The Shanghai Communiqué and China’s Road to a Not-So-Harmonious Rise
13 Jul, 2023 · 5855
Vice Admiral Vijay Shankar (Retd) looks at how China views the the idea of a multipolar world as a
strategic milestone on the road to ‘rejuvenation’, or dominance in a
Vice Admiral Vijay ShankarDistinguished Fellow
With the landmark 1972 US-China Shanghai Communiqué, the world expected China to transform from a repressive communist state to a benign, capitalist one. However, half-century later, we find a rich, expansionist, and militaristic Beijing that denies established rules, and is led by an iron-fisted autocrat who promotes predatory economic and revisionist policies—and is in power for life. Added to all this is its nuclear support and proliferation to rogue states.
Ultimately, China’s grand strategy is keyed to the attainment of three objectives: preservation of dispensation; creating a sphere of control in which its territorial expansion and writ remain unchallenged; and a geopolitical order in which Beijing is the primary influencer. Its territorial ambitions and rapacious policies have given impetus to the alignment of states to confront and contain it.
Chinese Concept of ‘Shi’
When Xi Jinping took office in March 2013, he was ‘elected’ president in a confirmation vote by the National People's Congress in Beijing. Most countries felt Xi’s ‘ascension’ represented more continuity, persistence with tenure-based leadership, more liberal reforms, and a closer draw into a globalised world. China’s declared goal was to achieve a ‘harmonious rise.’ There was also a desire for rejuvenation and of China’s centrality, though much of the world dismissed this as rhetoric from the nationalistic fringe. To Xi, his predecessors, and the party, however, rejuvenation and centrality were in fact obsessions that had endured the mass carnage of the Great Leap Forward, Cultural Revolution, and of Tiananmen.
In this milieu, looking back to China’s unabridged welcome into the world in 1972 emerges as a strategic blunder. Was it conceived as a tactical artifice to benefit from the Sino-Soviet rift and checkmate Kremlin’s expansionism? Or, was it a deliberate strategy to bring China permanently into the Western bloc? It was based, as Henry Kissinger writes in his book, White House Years, on three “rosy assumptions”:
- The catastrophic failure of the Great Leap Forward and Cultural Revolution put China in a precarious political situation, and ideologically ripe for change
- Beijing needed the west’s support to break out of its isolation. Engagement was the precursor to cooperation and joining the anti-Soviet bloc
- China had a deep seated desire to join in the prosperity of the west. Making it a stakeholder in global order would set it on the path to liberal democracy.
The Shanghai Communiqué promised, in theory, the rapid fruition of these three “rosy assumptions.” Notably, China pledged to avoid power politics, respect regional sovereignty, and pursue fair and peaceful competition.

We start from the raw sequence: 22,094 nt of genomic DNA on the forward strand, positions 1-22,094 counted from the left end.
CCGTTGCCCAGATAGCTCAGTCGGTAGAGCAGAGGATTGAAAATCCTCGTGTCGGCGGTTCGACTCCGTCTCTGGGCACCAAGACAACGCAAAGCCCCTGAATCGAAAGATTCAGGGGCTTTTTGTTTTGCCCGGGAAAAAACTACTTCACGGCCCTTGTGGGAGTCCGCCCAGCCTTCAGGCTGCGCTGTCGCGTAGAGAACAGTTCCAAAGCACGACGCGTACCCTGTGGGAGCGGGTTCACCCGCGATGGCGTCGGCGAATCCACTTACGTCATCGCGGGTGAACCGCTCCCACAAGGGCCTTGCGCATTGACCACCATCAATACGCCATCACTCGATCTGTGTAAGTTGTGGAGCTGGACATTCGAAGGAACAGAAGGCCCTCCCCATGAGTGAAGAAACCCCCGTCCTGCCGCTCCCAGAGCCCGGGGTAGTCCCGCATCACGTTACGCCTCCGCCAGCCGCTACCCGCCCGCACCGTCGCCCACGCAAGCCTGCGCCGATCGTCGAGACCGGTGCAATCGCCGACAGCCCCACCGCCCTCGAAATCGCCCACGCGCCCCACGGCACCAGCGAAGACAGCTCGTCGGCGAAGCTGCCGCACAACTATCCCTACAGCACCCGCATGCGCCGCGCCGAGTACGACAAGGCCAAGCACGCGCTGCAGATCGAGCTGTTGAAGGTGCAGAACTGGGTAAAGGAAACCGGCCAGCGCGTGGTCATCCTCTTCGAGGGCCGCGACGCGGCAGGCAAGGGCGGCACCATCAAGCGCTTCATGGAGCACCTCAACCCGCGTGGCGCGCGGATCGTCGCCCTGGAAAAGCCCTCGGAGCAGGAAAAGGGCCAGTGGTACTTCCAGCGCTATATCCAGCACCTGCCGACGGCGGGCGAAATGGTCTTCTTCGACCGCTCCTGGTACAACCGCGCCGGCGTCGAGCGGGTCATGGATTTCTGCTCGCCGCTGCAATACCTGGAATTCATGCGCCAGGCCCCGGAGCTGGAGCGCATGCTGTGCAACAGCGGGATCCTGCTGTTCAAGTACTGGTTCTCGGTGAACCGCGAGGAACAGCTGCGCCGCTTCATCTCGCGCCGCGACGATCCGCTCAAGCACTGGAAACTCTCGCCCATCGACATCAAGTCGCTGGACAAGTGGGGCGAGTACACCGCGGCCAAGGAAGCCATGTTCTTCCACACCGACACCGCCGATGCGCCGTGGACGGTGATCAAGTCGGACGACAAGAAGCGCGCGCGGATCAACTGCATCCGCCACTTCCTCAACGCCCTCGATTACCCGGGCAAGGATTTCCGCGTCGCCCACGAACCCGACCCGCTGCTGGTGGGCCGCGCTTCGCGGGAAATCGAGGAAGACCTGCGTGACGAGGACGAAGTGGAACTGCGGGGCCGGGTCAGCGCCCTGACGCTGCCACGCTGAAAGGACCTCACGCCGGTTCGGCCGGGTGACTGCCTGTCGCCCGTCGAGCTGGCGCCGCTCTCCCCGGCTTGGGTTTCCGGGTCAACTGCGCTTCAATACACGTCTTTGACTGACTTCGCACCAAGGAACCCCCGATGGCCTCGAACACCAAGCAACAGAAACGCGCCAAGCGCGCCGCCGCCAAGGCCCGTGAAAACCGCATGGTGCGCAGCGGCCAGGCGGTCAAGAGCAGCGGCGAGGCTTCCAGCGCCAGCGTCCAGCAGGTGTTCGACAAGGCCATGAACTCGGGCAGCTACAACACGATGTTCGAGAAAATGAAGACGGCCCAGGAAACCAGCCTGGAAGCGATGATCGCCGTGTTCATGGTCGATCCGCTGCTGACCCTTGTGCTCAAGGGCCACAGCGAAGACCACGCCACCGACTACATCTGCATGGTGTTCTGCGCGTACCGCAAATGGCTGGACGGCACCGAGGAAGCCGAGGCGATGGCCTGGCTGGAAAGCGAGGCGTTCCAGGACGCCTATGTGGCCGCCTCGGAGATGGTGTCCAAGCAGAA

After the Shanghai Communiqué
China’s calculus, however, was on a grand strategic plane. It was to deny Moscow and the west from geopolitically encircling China; induct much needed technological, economic, and military boost to bring about a seeming ‘harmonious rise’; and, in time, challenge the lone superpower. Half a century later, it is apparent which stratagem worked.
The Communiqué today is thus in tatters. Countries have finally recognised the reality regarding China—particularly so where sovereignty, security, and acceptance of international laws/conventions are concerned. Before this realisation, the general inability to understand Chinese strategists, their assessment of the existing balance of power, and application of shi or “the constant search for a strategic advantage,” led to not just fuelling China’s dazzling growth but also promoting its grand strategy of ‘national rejuvenation’. In classic terms, ‘shi’ comprised the use of deception to attain strategic advantage. It was shi that triumphed.
Four international law considerations key to our understanding of a sovereign state are: possession of a permanent population, single government rule, ability to form diplomatic relations with sovereign states, and critically, territory that is clearly defined. With China, it is territorial definition that is intractable and stymies normalisation of relations. Its territorial demands cut through the established boundaries of 16 sovereign states and carve out vast maritime space encompassed by the ‘nine-dash line’.
As for Beijing’s pledges, they have long since been dumped. In this circumstance, it was never clear how the preyed-upon were expected to accept the Communiqué and the Chinese order of things. It is also still a geopolitical inexplicability that Beijing was not only welcomed by ‘balance of power’ enthusiasts, but also a west that had deluded itself about China willing to be another cog, rather than the pivot, of the existing international system.
The kind of nation China will be, its place in global order, and the type of military it will command by 2049: these are neither pre-destined nor immutable. For China, the idea of a multipolar world is just a strategic milestone on the road to ‘rejuvenation’—a metaphor for dominance in a unipolar world. In the absence of Chinese policies that promote cooperation and consensus, the formation of alliances and structures that regulate global order is an inevitable consequence. The Quad and AUKUS are already taking shape and are the two most dominant examples of a strategic template for order the Indo-Pacific. How Beijing interacts with the international system in the intervening years will determine the realisation of its dream, or otherwise.
Vice Admiral Vijay Shankar (Retd) is Distiguished Fellow, IPCS, and former Commander-in-Chief of the Strategic Forces Command of India.
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